Walther Rathenau

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Rathenau, Walther


Born Sept. 29, 1867, in Berlin; died there June 24, 1922. German industrialist, financier, political figure, and publicist.

In 1899, Rathenau became a member of the board of the German General Electric Company, and in 1915, chairman of the board. Politically he sided with the moderate wing of the German bourgeoisie, and in November 1918 he joined the German Democratic Party. He favored Germany’s strict adherence to the Peace Treaty of Versailles (1919). In May 1921, Rathenau became minister of reconstruction, and in February 1922, minister of foreign affairs. During the Genoa Conference in April 1922, he signed the Treaty of Rapallo (1922) with Soviet Russia. Rathenau was assassinated by members of a secret nationalist terrorist organization known as Consul.


Gesammelte Schrifien, vols. 1–6. Berlin, 1925–29.
Briefe, vols. 1–2. Dresden, 1926.
Tagebuch, 1907–1922. Düsseldorf, 1967.
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His interest in the figure he likens to Walther Rathenau, the businessman and liberal-democratic statesman who had been assassinated by right-wing nationalists in 1922, suggests that Schmitt saw in Musil's work a critique of liberalism similar to his own.
The last case study is a less obvious example of a projector--minister Walther Rathenau and his economic policy in Germany--who is also analyzed through the same theoretical lenses of the individual and his world projects.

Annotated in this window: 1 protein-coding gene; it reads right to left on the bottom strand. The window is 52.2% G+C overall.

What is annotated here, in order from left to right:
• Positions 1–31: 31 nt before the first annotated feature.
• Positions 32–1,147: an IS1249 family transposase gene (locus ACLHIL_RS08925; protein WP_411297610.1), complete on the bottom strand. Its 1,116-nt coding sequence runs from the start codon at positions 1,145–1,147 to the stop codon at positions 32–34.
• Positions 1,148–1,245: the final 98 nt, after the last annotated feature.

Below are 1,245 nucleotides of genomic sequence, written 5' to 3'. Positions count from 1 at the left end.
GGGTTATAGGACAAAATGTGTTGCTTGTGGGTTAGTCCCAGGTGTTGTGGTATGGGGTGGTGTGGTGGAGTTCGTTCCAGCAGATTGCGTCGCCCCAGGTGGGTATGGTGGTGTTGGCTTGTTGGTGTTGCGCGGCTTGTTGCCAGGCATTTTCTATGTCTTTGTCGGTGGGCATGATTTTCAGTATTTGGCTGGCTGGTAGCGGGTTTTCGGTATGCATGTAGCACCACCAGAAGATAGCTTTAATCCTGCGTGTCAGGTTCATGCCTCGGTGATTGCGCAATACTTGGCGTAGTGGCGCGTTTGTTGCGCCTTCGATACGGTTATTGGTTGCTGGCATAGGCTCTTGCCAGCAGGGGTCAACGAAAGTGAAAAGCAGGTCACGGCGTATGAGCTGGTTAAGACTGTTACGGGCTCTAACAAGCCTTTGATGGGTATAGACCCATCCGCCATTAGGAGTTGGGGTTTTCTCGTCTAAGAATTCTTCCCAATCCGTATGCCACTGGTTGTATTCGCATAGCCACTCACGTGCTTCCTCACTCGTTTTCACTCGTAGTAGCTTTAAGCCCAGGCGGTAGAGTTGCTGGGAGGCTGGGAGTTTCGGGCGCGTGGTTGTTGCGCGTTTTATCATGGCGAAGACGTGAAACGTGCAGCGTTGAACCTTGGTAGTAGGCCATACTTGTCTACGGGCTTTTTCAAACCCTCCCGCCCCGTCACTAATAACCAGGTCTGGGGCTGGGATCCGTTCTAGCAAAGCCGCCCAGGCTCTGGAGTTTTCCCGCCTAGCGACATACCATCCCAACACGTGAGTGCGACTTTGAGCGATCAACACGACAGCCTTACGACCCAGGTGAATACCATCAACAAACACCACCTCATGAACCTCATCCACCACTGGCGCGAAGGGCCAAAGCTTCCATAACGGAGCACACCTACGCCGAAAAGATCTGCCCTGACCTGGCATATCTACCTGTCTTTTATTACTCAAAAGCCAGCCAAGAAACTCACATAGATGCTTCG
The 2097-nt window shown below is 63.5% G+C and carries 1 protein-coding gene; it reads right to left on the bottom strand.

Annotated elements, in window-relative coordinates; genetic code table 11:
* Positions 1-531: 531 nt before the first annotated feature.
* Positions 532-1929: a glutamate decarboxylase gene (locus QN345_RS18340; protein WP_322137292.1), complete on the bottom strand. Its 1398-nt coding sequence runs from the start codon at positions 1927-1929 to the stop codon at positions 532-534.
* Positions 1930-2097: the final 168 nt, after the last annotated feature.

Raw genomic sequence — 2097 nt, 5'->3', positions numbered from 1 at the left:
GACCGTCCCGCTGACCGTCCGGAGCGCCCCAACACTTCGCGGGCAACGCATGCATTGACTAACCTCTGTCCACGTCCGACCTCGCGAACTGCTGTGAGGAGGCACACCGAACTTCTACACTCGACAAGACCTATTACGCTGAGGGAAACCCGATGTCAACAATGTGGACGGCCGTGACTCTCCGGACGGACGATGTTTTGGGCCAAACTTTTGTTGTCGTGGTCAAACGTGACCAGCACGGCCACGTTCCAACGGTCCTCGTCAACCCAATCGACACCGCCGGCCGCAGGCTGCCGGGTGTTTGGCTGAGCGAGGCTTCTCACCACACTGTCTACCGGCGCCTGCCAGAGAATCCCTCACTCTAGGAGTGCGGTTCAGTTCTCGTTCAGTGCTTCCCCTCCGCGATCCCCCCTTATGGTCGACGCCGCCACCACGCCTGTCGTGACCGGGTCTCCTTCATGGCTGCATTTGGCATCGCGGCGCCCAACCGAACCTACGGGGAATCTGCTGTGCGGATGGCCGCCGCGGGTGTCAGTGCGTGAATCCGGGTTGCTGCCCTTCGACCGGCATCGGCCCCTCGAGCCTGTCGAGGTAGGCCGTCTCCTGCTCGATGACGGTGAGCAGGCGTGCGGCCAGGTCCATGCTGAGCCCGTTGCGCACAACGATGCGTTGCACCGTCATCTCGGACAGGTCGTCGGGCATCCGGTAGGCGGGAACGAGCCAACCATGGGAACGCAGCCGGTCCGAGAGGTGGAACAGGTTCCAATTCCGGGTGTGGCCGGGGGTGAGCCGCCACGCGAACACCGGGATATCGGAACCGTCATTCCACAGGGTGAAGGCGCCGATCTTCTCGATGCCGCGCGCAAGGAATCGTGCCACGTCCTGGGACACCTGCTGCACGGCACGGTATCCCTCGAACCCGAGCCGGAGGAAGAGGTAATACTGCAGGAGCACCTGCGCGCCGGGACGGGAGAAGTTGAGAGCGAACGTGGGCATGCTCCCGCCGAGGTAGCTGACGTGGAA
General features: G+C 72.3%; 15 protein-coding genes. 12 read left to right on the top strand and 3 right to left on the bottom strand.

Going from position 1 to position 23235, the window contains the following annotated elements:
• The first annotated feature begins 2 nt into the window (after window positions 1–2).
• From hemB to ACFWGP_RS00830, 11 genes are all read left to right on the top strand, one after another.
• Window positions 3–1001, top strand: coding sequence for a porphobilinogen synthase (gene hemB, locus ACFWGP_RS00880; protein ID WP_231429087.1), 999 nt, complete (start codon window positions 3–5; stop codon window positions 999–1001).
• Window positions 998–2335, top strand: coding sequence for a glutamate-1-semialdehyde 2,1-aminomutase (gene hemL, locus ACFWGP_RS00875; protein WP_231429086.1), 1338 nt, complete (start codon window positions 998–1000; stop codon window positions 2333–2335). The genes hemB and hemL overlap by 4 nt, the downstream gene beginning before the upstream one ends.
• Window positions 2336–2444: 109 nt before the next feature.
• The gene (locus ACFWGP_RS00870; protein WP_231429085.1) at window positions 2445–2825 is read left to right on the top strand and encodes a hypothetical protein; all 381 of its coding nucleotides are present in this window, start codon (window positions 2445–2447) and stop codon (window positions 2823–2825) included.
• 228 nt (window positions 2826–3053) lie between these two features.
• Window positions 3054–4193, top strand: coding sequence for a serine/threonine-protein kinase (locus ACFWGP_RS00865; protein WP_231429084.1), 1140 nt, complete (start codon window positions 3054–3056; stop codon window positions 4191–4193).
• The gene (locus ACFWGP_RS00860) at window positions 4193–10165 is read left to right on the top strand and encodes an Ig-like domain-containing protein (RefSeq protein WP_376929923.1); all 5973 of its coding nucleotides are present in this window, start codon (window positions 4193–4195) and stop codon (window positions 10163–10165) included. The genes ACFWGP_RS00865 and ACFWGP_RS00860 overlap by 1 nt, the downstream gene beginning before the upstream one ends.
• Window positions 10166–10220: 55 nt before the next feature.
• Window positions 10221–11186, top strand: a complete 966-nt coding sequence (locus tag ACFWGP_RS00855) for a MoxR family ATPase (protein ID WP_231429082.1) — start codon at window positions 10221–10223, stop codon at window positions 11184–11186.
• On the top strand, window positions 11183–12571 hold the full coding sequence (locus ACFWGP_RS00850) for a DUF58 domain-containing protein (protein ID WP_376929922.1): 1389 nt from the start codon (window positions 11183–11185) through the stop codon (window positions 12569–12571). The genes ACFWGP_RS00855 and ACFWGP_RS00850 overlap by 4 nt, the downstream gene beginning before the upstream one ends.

The fourth chapter focuses on Walther Rathenau, the son of the founder of AEG and the sixth foreign minister of the Weimar Republic, who made the German Empire independent from world trade at the beginning of World War I.
And I do so on behalf of the people of Jordan who, every day, through their words and actions, demonstrate the values that defined the life of Walther Rathenau.
This kind of redefinition went on in all the belligerent countries during and long after the war, and not only in the totalitarian regimes: every country had its Walther Rathenau, ready to leap into this role.
Feldman identifies a combination of circumstances - failures in Germany's reparations negotiations, growing internal unrest, the murder of Foreign Minister Walther Rathenau in June 1922 - as having led to the final period of hyperinflation.
Walther Rathenau, Hermann Keyserling, Alfred Schuler).
They serve as an important contrast to the troubled lives of other prominent members of the Jewish elite, such as Walther Rathenau and Gerson Bleichroder.
The principal victims were the Centre (Catholic) party parliamentarian Matthias Erzberger, who had signed the armistice agreement that signalled the country's catastrophic wartime defeat; Social Democrat Philipp Scheidemann, the prime minister responsible for replacing the monarchy with a republic; and, most spectacularly, Foreign Minister Walther Rathenau, a Jew whose policy of fulfilling the oppressive terms of the Versailles Treaty earned him the hatred of nationalists and anti-Semites alike.
Thomas Rink next discusses the question of "double loyalty," that is, the relationship between German and Jewish identity, in Fritz Rathenau, a cousin of the famous Walther Rathenau.
In this context he discusses literary figures and well-known scholars, authors, and other historical figures: a whole chapter for example, is devoted to Joseph Roth, the proverbial pariah, who quite clearly enjoys the author's sympathy, whereas people such as Hans-Joachim Schoeps, Leo Baeck, Ernst Kantorowitz, Walther Rathenau, and Theodor Herzl, quite indiscriminately denounced as parvenus, receive a good share of criticism.
On June 24, 1922, Germany's first (and only) Jewish foreign minister, Walther Rathenau, was shot and murdered by two young right-wing former German officers.